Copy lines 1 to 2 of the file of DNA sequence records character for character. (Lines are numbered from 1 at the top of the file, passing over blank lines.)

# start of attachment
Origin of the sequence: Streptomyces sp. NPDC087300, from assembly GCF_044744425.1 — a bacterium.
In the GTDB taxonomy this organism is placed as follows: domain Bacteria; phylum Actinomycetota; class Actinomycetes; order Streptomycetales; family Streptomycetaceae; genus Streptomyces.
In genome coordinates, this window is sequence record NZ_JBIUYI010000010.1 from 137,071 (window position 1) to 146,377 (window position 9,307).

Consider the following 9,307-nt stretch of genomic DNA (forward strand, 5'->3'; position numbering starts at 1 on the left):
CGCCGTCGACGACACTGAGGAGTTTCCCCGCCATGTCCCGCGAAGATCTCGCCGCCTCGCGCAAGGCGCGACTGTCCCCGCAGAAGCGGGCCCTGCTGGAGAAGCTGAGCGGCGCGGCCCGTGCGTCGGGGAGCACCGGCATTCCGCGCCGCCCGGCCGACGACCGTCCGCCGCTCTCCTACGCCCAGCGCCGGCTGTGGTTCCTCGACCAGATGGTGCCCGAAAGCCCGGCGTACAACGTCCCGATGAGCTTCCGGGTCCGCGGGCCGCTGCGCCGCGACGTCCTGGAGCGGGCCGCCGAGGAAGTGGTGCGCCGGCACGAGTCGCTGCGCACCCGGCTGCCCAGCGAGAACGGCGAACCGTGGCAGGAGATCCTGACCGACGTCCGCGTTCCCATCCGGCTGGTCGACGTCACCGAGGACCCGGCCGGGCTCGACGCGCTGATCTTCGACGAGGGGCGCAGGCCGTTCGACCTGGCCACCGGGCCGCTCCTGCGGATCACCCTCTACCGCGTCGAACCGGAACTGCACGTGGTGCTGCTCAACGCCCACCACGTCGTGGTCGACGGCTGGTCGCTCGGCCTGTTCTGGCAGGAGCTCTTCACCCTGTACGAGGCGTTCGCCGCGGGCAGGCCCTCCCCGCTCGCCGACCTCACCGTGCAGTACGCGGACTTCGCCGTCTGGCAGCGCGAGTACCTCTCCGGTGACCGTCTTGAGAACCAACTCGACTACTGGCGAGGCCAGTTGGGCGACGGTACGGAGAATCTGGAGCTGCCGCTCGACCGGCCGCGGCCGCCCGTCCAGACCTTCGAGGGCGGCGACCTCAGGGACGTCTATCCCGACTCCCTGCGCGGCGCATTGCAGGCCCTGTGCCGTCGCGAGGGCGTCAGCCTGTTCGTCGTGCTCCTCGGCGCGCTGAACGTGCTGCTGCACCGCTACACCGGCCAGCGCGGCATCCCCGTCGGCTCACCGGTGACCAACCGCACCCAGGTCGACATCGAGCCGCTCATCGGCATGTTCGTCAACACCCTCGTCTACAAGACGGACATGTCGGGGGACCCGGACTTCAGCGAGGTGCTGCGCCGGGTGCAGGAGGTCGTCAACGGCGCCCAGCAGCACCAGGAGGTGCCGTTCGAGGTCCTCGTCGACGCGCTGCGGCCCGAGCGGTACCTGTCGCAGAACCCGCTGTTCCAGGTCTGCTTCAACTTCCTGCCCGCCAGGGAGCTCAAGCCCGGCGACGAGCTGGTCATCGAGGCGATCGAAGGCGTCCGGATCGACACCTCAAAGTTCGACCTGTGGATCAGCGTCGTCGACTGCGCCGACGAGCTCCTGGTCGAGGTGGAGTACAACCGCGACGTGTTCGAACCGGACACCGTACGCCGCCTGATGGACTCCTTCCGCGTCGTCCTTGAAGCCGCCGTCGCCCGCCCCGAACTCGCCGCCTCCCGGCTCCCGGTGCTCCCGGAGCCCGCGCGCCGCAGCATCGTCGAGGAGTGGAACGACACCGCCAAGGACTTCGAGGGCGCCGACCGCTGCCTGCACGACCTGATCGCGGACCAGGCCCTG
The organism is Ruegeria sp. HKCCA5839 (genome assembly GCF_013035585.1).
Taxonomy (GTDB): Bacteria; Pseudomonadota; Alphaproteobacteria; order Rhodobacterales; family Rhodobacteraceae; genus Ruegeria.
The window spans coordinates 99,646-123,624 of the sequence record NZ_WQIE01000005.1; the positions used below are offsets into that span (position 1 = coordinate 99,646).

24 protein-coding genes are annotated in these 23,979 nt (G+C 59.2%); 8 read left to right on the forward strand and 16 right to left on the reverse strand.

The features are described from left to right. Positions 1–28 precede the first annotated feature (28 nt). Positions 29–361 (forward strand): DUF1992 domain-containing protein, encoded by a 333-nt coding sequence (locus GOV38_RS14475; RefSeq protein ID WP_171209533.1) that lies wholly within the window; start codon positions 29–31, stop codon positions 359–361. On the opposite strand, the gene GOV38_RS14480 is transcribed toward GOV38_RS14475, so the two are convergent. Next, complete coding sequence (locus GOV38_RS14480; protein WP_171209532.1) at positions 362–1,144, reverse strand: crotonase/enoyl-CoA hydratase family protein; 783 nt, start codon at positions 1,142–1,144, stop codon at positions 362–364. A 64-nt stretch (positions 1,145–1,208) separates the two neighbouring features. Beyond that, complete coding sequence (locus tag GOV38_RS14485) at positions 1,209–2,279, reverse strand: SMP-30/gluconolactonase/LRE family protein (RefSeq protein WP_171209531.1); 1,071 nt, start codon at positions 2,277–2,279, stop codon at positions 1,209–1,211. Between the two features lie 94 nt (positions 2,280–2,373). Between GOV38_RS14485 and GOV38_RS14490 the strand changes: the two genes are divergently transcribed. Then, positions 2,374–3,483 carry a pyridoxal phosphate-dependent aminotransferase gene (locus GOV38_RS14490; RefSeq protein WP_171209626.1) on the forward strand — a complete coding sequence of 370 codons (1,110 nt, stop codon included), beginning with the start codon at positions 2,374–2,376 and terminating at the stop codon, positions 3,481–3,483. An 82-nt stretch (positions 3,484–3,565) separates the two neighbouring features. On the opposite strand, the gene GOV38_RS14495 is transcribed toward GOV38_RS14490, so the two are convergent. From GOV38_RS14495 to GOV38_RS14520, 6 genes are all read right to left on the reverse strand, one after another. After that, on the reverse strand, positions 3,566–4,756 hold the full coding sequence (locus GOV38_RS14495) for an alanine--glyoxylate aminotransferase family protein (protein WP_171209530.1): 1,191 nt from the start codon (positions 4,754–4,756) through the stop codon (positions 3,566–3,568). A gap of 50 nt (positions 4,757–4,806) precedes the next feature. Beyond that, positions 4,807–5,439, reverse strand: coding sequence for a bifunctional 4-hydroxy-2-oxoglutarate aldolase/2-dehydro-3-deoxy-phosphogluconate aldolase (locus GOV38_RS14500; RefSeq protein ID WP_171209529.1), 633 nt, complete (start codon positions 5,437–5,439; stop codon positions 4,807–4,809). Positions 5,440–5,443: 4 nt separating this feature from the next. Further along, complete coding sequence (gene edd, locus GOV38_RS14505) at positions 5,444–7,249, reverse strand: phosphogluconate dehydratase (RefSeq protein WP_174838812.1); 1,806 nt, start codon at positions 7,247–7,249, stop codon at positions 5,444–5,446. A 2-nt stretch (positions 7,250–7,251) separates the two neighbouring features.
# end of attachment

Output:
Origin of the sequence: Streptomyces sp. NPDC087300, from assembly GCF_044744425.1 — a bacterium.
In the GTDB taxonomy this organism is placed as follows: domain Bacteria; phylum Actinomycetota; class Actinomycetes; order Streptomycetales; family Streptomycetaceae; genus Streptomyces.